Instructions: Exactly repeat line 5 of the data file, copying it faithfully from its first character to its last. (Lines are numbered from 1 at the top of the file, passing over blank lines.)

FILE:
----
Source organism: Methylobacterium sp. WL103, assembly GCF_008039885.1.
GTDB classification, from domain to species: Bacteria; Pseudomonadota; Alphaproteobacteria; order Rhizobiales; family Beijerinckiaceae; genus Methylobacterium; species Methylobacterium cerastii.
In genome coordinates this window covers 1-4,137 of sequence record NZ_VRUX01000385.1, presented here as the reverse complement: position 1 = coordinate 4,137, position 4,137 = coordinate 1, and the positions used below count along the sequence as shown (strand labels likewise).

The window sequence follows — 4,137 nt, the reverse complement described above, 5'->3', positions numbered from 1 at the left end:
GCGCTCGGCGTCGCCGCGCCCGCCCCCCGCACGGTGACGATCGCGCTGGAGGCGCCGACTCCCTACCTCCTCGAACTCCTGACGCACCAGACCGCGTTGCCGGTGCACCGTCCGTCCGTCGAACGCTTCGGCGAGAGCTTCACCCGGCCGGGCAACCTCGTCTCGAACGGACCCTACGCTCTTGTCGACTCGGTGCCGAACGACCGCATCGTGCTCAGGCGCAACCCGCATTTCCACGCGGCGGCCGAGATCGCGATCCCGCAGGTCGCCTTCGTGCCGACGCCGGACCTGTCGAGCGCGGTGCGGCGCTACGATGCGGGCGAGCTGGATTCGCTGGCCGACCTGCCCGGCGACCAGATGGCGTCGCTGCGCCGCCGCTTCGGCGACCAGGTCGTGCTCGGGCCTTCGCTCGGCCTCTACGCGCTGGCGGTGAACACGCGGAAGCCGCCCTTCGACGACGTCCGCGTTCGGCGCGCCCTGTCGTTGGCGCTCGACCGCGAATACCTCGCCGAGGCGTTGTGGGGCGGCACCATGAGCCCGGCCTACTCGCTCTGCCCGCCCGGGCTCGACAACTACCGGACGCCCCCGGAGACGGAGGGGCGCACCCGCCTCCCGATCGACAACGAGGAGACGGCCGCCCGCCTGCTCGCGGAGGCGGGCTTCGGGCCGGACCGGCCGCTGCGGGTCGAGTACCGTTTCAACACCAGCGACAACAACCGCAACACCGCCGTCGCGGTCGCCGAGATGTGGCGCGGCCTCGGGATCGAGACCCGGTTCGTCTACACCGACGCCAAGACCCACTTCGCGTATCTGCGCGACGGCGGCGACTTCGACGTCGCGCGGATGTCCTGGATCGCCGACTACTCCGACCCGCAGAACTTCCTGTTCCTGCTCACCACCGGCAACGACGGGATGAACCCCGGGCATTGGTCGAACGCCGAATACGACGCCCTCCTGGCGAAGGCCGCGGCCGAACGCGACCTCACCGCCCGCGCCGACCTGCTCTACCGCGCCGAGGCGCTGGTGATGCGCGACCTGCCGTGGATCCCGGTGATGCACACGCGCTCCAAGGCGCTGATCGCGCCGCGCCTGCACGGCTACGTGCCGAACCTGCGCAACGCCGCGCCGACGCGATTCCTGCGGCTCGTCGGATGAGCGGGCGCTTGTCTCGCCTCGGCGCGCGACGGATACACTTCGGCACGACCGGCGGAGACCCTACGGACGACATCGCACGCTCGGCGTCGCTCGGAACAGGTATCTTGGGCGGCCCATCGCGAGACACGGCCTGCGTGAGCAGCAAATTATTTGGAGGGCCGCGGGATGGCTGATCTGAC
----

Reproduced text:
GCGCTCGGCGTCGCCGCGCCCGCCCCCCGCACGGTGACGATCGCGCTGGAGGCGCCGACTCCCTACCTCCTCGAACTCCTGACGCACCAGACCGCGTTGCCGGTGCACCGTCCGTCCGTCGAACGCTTCGGCGAGAGCTTCACCCGGCCGGGCAACCTCGTCTCGAACGGACCCTACGCTCTTGTCGACTCGGTGCCGAACGACCGCATCGTGCTCAGGCGCAACCCGCATTTCCACGCGGCGGCCGAGATCGCGATCCCGCAGGTCGCCTTCGTGCCGACGCCGGACCTGTCGAGCGCGGTGCGGCGCTACGATGCGGGCGAGCTGGATTCGCTGGCCGACCTGCCCGGCGACCAGATGGCGTCGCTGCGCCGCCGCTTCGGCGACCAGGTCGTGCTCGGGCCTTCGCTCGGCCTCTACGCGCTGGCGGTGAACACGCGGAAGCCGCCCTTCGACGACGTCCGCGTTCGGCGCGCCCTGTCGTTGGCGCTCGACCGCGAATACCTCGCCGAGGCGTTGTGGGGCGGCACCATGAGCCCGGCCTACTCGCTCTGCCCGCCCGGGCTCGACAACTACCGGACGCCCCCGGAGACGGAGGGGCGCACCCGCCTCCCGATCGACAACGAGGAGACGGCCGCCCGCCTGCTCGCGGAGGCGGGCTTCGGGCCGGACCGGCCGCTGCGGGTCGAGTACCGTTTCAACACCAGCGACAACAACCGCAACACCGCCGTCGCGGTCGCCGAGATGTGGCGCGGCCTCGGGATCGAGACCCGGTTCGTCTACACCGACGCCAAGACCCACTTCGCGTATCTGCGCGACGGCGGCGACTTCGACGTCGCGCGGATGTCCTGGATCGCCGACTACTCCGACCCGCAGAACTTCCTGTTCCTGCTCACCACCGGCAACGACGGGATGAACCCCGGGCATTGGTCGAACGCCGAATACGACGCCCTCCTGGCGAAGGCCGCGGCCGAACGCGACCTCACCGCCCGCGCCGACCTGCTCTACCGCGCCGAGGCGCTGGTGATGCGCGACCTGCCGTGGATCCCGGTGATGCACACGCGCTCCAAGGCGCTGATCGCGCCGCGCCTGCACGGCTACGTGCCGAACCTGCGCAACGCCGCGCCGACGCGATTCCTGCGGCTCGTCGGATGAGCGGGCGCTTGTCTCGCCTCGGCGCGCGACGGATACACTTCGGCACGACCGGCGGAGACCCTACGGACGACATCGCACGCTCGGCGTCGCTCGGAACAGGTATCTTGGGCGGCCCATCGCGAGACACGGCCTGCGTGAGCAGCAAATTATTTGGAGGGCCGCGGGATGGCTGATCTGAC